So who cares about your credit score exactly? Credit card companies, banks, mortgage brokers, cell phone companies, insurance companies, and landlords, to name a few. Some companies even want to look at your credit score before offering you a job to see how responsible you are.
How is Your Credit Score Calculated
Your credit score is a number that captures your creditworthiness based on your credit history. Three major credit bureaus, Experian, Equifax, and TransUnion,...
Buying a Home in Today's Market is a Challenge
You are rooted in the trenches in your quest for home ownership. The last property you toured had the kitchen of your dreams, but it is too close to the highway. The retirement condo you saw on the internet has everything on your wish list, but the building doesn’t have an elevator.
A warning to buyers, especially first-timers, in this market, finding everything you want is rare when there are not many homes to choose from, and properties rarely last a week without an accepted offer. Although you agree that compromise is a given, it’s wise to remember that some factors cannot be changed if you discover the deal you made is not working. You don’t get an opportunity to test drive a home.
In a recent survey by Trulia, 51 percent of homeowners have regrets about some aspect of their home. It is a given with the lack of inventory and the stiff competition for homes, circumstances may call for more compromise than you may want from your sacred wish list. There is nothing wrong with being adaptable. However, there are certain things you should never concede if you're going to be among the 49% without buyer’s remorse. ...
Summer Glorious Summer
Summer has returned to the Northern Hemisphere. Here in Minneapolis, also known as the frozen tundra, we feel our exquisite summer is the reward we deserve for getting past a long, frosty, biting, snowy, punishing winter. Ok, you get it – it’s cold here for a substantial portion of the year.
I’ll make the concession that all seasons of the year have its particular charms and recommendations. But, making the most of summer, filling every day with pleasures of the season, comes with the territory here in Minnesota. My summer list consists mainly of simple pleasures, with a touch of the exotic to shake it up a bit.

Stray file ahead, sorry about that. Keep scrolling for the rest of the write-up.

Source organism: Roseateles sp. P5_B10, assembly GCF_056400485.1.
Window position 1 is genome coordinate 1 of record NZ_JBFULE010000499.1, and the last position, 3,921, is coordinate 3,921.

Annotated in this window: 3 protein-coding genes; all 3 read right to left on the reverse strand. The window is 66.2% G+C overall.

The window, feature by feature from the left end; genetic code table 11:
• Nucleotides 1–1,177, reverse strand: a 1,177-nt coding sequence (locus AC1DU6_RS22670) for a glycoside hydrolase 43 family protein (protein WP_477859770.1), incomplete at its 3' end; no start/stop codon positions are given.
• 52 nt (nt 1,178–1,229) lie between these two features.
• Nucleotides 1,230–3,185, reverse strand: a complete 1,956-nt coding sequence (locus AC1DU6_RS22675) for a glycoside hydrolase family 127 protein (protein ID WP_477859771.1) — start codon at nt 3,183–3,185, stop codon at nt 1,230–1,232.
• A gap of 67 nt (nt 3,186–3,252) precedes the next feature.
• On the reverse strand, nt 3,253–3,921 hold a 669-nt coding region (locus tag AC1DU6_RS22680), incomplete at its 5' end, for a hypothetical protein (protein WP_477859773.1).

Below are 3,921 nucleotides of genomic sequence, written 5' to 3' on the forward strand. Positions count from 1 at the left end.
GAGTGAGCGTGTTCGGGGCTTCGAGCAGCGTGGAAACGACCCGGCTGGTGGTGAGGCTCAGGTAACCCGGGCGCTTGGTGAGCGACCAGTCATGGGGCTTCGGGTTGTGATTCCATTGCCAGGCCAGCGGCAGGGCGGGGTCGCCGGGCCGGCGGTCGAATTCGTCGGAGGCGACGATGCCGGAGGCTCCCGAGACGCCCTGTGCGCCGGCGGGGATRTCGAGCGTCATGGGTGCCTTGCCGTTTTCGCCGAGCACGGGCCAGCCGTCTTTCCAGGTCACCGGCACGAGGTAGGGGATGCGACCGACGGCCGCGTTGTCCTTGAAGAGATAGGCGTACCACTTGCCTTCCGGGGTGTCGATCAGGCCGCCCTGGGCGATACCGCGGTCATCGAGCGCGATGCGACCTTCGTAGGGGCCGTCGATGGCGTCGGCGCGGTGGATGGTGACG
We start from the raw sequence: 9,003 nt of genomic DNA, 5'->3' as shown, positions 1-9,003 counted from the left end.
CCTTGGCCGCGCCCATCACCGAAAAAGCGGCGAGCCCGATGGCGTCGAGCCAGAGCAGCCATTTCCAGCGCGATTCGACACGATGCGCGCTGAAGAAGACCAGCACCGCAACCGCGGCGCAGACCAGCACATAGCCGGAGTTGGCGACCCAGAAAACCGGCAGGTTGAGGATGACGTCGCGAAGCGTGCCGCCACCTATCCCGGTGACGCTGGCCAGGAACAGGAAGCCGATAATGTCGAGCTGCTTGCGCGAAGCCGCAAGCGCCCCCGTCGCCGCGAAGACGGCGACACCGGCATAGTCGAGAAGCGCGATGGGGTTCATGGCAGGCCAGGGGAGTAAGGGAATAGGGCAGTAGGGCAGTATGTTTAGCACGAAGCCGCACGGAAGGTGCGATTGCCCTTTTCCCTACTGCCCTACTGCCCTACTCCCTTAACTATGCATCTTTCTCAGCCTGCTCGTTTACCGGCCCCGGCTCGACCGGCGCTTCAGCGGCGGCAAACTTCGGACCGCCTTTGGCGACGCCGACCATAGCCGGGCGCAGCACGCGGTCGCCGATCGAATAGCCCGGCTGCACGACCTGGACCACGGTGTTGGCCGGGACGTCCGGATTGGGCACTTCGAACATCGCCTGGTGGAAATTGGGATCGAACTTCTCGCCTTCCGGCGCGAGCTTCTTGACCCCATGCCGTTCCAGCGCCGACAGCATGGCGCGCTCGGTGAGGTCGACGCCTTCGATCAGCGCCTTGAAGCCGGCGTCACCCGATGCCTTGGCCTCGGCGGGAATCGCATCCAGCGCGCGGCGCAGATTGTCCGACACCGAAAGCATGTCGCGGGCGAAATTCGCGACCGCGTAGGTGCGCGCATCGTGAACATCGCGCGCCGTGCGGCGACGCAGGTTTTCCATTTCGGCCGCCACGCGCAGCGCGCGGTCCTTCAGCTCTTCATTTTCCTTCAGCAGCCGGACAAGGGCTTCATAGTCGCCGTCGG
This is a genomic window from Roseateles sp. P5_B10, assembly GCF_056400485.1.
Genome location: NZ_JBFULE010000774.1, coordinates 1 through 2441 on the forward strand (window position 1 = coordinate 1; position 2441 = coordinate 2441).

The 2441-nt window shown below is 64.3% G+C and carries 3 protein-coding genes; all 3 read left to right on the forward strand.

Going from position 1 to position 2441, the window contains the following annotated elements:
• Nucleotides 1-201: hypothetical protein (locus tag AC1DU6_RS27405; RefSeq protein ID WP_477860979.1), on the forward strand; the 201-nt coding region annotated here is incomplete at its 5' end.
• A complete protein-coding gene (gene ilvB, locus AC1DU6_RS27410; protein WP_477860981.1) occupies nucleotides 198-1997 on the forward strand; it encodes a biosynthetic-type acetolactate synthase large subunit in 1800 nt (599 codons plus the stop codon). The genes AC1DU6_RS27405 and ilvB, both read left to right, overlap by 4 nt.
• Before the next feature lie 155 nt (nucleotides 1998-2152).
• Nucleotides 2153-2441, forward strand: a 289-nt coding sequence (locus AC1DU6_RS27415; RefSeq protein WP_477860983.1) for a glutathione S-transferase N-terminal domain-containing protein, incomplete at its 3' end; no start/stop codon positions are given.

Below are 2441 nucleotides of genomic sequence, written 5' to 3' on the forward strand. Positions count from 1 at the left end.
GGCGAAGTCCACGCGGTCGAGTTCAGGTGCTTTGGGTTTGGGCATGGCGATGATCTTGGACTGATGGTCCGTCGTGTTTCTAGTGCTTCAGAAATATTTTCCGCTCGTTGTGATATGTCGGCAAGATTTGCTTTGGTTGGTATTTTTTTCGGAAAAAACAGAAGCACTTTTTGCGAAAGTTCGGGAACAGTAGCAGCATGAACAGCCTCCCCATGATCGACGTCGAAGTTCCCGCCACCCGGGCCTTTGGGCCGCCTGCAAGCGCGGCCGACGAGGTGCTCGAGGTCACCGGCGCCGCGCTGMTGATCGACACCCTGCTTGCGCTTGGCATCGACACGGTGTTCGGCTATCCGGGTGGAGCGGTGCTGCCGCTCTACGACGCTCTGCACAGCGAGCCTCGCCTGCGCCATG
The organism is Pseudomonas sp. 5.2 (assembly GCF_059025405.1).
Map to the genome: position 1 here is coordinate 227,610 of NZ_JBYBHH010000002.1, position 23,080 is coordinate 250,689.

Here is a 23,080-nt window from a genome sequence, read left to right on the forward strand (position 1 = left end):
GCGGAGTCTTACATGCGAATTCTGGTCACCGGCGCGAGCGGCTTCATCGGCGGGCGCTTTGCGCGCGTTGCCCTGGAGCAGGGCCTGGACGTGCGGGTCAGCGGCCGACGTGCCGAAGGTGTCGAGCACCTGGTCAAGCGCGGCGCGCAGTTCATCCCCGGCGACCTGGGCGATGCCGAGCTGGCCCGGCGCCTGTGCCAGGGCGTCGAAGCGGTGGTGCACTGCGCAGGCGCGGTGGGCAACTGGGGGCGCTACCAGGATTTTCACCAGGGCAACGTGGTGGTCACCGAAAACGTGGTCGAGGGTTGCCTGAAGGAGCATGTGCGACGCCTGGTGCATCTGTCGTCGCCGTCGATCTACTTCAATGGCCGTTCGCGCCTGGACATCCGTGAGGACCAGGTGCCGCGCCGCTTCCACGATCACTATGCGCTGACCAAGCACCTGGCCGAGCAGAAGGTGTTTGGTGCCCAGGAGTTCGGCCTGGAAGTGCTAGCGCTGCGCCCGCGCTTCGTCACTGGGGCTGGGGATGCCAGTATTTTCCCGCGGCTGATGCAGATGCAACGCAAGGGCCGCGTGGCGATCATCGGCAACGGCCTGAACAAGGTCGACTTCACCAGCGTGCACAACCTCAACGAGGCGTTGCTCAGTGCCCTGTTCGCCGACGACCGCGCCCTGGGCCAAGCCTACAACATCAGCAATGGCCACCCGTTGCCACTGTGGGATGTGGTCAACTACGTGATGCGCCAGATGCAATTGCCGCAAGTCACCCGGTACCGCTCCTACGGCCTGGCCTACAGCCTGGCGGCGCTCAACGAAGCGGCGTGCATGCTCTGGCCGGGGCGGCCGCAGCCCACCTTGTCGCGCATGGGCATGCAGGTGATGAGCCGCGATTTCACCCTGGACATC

Go jump in a lake.
Now coming from a resident of the land of 10,000 lakes (actually it’s more like 11,842) it’s no surprise that water plays a dominant role in summer. Swimming, boating, fishing, sailing are all popular activities enjoyed on Minnesota lakes in the summer months.
Go on a picnic. Attend a concert in the park. ...
Minneapolis-St. Paul Housing Market Overview
As we look at the middle month of the spring housing market, we observe a trend towards a more balanced and sustainable real estate landscape. With the fed holding steady on interest rates and even suggesting it may lower them, the concerns over rising costs of mortgages are behind us.
The economy, although not growing as rapidly as in previous years, is holding steading and stocks are performing well. All these factors create an atmosphere of consumer confidence in the economy. The real estate market responds well to these conditions.
Although the inventory of homes is rising in the higher pricing tiers, in the lower first-time buyer levels supply remains constrained. The current situation is great for sellers, but for buyers, it is still no bed of roses trying to break into the market and buy a home. It’s not surprising that we see fewer sales at this end of the market.
The Market Ups and Downs
Comparing May of last year to the current year, new listings are up 2.4 percent. We’ll take it! The Median sales price gained 5.2 percent. While closed sales ticked up 3 percent, pending sales sunk 1.8 percent. Homes spent less time on the market, down 4.3 percent. We also see a decline of 0.2 in the percentage of sale price received, although it is still sitting at 100 percent, which gives sellers little reason to complain.
A Closer Look...